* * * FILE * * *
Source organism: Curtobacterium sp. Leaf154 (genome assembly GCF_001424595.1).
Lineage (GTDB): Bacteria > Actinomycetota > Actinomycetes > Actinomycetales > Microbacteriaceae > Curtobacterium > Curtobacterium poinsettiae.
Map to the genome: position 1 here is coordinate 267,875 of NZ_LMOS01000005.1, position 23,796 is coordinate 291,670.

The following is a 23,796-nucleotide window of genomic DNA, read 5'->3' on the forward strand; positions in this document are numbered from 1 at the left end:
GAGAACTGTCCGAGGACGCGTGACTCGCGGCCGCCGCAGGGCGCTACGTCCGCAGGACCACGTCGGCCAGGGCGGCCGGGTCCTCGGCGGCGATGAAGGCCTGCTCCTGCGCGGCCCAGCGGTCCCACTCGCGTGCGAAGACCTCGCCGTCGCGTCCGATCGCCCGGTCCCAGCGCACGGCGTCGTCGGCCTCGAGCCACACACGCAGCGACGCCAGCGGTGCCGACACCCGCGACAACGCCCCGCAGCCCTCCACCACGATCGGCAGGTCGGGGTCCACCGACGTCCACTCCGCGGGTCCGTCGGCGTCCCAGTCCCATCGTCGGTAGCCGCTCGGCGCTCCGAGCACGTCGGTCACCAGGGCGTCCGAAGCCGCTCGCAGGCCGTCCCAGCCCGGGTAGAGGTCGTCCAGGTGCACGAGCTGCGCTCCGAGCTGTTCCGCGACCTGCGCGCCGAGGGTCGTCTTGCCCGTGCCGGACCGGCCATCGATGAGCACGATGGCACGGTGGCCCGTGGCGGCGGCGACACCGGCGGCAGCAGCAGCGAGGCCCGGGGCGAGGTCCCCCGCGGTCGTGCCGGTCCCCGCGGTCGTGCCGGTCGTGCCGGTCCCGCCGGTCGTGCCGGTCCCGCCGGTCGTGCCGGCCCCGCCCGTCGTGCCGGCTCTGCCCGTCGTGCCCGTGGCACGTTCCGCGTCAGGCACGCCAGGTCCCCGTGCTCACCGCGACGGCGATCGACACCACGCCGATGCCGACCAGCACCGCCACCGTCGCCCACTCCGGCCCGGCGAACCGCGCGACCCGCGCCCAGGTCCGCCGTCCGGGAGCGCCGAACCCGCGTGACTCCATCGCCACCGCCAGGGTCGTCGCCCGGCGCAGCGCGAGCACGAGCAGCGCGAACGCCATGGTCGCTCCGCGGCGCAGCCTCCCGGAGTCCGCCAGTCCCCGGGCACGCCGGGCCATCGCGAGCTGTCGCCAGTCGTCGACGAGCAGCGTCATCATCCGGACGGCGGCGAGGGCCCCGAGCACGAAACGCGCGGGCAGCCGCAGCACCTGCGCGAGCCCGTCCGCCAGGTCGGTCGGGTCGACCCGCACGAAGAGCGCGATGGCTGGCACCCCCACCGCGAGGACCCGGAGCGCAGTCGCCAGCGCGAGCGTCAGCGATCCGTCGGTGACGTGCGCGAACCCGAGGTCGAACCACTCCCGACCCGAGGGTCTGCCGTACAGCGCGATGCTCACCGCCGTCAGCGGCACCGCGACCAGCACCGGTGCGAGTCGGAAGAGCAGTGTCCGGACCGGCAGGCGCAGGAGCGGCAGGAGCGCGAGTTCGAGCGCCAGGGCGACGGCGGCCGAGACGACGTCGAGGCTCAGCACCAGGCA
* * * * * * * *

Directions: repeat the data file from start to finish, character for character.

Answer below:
Source organism: Curtobacterium sp. Leaf154 (genome assembly GCF_001424595.1).
Lineage (GTDB): Bacteria > Actinomycetota > Actinomycetes > Actinomycetales > Microbacteriaceae > Curtobacterium > Curtobacterium poinsettiae.
Map to the genome: position 1 here is coordinate 267,875 of NZ_LMOS01000005.1, position 23,796 is coordinate 291,670.

The following is a 23,796-nucleotide window of genomic DNA, read 5'->3' on the forward strand; positions in this document are numbered from 1 at the left end:
GAGAACTGTCCGAGGACGCGTGACTCGCGGCCGCCGCAGGGCGCTACGTCCGCAGGACCACGTCGGCCAGGGCGGCCGGGTCCTCGGCGGCGATGAAGGCCTGCTCCTGCGCGGCCCAGCGGTCCCACTCGCGTGCGAAGACCTCGCCGTCGCGTCCGATCGCCCGGTCCCAGCGCACGGCGTCGTCGGCCTCGAGCCACACACGCAGCGACGCCAGCGGTGCCGACACCCGCGACAACGCCCCGCAGCCCTCCACCACGATCGGCAGGTCGGGGTCCACCGACGTCCACTCCGCGGGTCCGTCGGCGTCCCAGTCCCATCGTCGGTAGCCGCTCGGCGCTCCGAGCACGTCGGTCACCAGGGCGTCCGAAGCCGCTCGCAGGCCGTCCCAGCCCGGGTAGAGGTCGTCCAGGTGCACGAGCTGCGCTCCGAGCTGTTCCGCGACCTGCGCGCCGAGGGTCGTCTTGCCCGTGCCGGACCGGCCATCGATGAGCACGATGGCACGGTGGCCCGTGGCGGCGGCGACACCGGCGGCAGCAGCAGCGAGGCCCGGGGCGAGGTCCCCCGCGGTCGTGCCGGTCCCCGCGGTCGTGCCGGTCGTGCCGGTCCCGCCGGTCGTGCCGGTCCCGCCGGTCGTGCCGGCCCCGCCCGTCGTGCCGGCTCTGCCCGTCGTGCCCGTGGCACGTTCCGCGTCAGGCACGCCAGGTCCCCGTGCTCACCGCGACGGCGATCGACACCACGCCGATGCCGACCAGCACCGCCACCGTCGCCCACTCCGGCCCGGCGAACCGCGCGACCCGCGCCCAGGTCCGCCGTCCGGGAGCGCCGAACCCGCGTGACTCCATCGCCACCGCCAGGGTCGTCGCCCGGCGCAGCGCGAGCACGAGCAGCGCGAACGCCATGGTCGCTCCGCGGCGCAGCCTCCCGGAGTCCGCCAGTCCCCGGGCACGCCGGGCCATCGCGAGCTGTCGCCAGTCGTCGACGAGCAGCGTCATCATCCGGACGGCGGCGAGGGCCCCGAGCACGAAACGCGCGGGCAGCCGCAGCACCTGCGCGAGCCCGTCCGCCAGGTCGGTCGGGTCGACCCGCACGAAGAGCGCGATGGCTGGCACCCCCACCGCGAGGACCCGGAGCGCAGTCGCCAGCGCGAGCGTCAGCGATCCGTCGGTGACGTGCGCGAACCCGAGGTCGAACCACTCCCGACCCGAGGGTCTGCCGTACAGCGCGATGCTCACCGCCGTCAGCGGCACCGCGACCAGCACCGGTGCGAGTCGGAAGAGCAGTGTCCGGACCGGCAGGCGCAGGAGCGGCAGGAGCGCGAGTTCGAGCGCCAGGGCGACGGCGGCCGAGACGACGTCGAGGCTCAGCACCAGGCA